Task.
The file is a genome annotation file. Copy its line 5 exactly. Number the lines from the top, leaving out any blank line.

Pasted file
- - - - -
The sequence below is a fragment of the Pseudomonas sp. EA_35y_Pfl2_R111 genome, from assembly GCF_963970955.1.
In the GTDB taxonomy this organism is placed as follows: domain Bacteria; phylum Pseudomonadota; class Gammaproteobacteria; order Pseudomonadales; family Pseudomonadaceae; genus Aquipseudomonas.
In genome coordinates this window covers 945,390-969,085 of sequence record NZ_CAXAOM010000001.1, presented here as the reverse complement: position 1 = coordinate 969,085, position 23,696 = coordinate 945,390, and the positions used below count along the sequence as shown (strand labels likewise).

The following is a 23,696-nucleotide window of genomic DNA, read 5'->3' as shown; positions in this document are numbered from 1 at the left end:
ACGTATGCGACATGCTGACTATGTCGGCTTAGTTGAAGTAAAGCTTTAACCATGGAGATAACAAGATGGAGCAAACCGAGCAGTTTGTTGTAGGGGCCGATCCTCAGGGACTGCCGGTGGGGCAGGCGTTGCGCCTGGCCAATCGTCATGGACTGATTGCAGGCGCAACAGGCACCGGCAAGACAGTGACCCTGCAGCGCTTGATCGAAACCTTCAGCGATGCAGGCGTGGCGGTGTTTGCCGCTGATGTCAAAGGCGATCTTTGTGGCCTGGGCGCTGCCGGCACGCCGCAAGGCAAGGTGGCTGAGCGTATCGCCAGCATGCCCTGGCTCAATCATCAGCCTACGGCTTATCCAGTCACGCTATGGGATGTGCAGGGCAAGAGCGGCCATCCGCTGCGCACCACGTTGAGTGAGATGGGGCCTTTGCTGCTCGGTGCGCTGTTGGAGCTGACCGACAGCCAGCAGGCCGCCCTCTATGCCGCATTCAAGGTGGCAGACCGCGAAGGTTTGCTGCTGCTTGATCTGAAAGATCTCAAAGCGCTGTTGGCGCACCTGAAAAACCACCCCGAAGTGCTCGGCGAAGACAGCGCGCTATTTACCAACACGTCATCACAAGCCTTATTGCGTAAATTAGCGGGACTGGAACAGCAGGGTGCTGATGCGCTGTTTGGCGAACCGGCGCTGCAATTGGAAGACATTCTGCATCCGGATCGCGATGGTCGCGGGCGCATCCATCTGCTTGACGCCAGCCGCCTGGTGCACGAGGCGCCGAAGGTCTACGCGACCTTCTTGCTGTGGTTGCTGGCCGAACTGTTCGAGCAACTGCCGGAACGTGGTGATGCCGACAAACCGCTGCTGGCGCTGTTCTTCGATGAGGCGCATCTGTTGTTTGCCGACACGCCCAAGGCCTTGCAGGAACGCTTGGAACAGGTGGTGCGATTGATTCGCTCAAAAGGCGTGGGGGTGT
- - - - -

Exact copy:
ACGTATGCGACATGCTGACTATGTCGGCTTAGTTGAAGTAAAGCTTTAACCATGGAGATAACAAGATGGAGCAAACCGAGCAGTTTGTTGTAGGGGCCGATCCTCAGGGACTGCCGGTGGGGCAGGCGTTGCGCCTGGCCAATCGTCATGGACTGATTGCAGGCGCAACAGGCACCGGCAAGACAGTGACCCTGCAGCGCTTGATCGAAACCTTCAGCGATGCAGGCGTGGCGGTGTTTGCCGCTGATGTCAAAGGCGATCTTTGTGGCCTGGGCGCTGCCGGCACGCCGCAAGGCAAGGTGGCTGAGCGTATCGCCAGCATGCCCTGGCTCAATCATCAGCCTACGGCTTATCCAGTCACGCTATGGGATGTGCAGGGCAAGAGCGGCCATCCGCTGCGCACCACGTTGAGTGAGATGGGGCCTTTGCTGCTCGGTGCGCTGTTGGAGCTGACCGACAGCCAGCAGGCCGCCCTCTATGCCGCATTCAAGGTGGCAGACCGCGAAGGTTTGCTGCTGCTTGATCTGAAAGATCTCAAAGCGCTGTTGGCGCACCTGAAAAACCACCCCGAAGTGCTCGGCGAAGACAGCGCGCTATTTACCAACACGTCATCACAAGCCTTATTGCGTAAATTAGCGGGACTGGAACAGCAGGGTGCTGATGCGCTGTTTGGCGAACCGGCGCTGCAATTGGAAGACATTCTGCATCCGGATCGCGATGGTCGCGGGCGCATCCATCTGCTTGACGCCAGCCGCCTGGTGCACGAGGCGCCGAAGGTCTACGCGACCTTCTTGCTGTGGTTGCTGGCCGAACTGTTCGAGCAACTGCCGGAACGTGGTGATGCCGACAAACCGCTGCTGGCGCTGTTCTTCGATGAGGCGCATCTGTTGTTTGCCGACACGCCCAAGGCCTTGCAGGAACGCTTGGAACAGGTGGTGCGATTGATTCGCTCAAAAGGCGTGGGGGTGT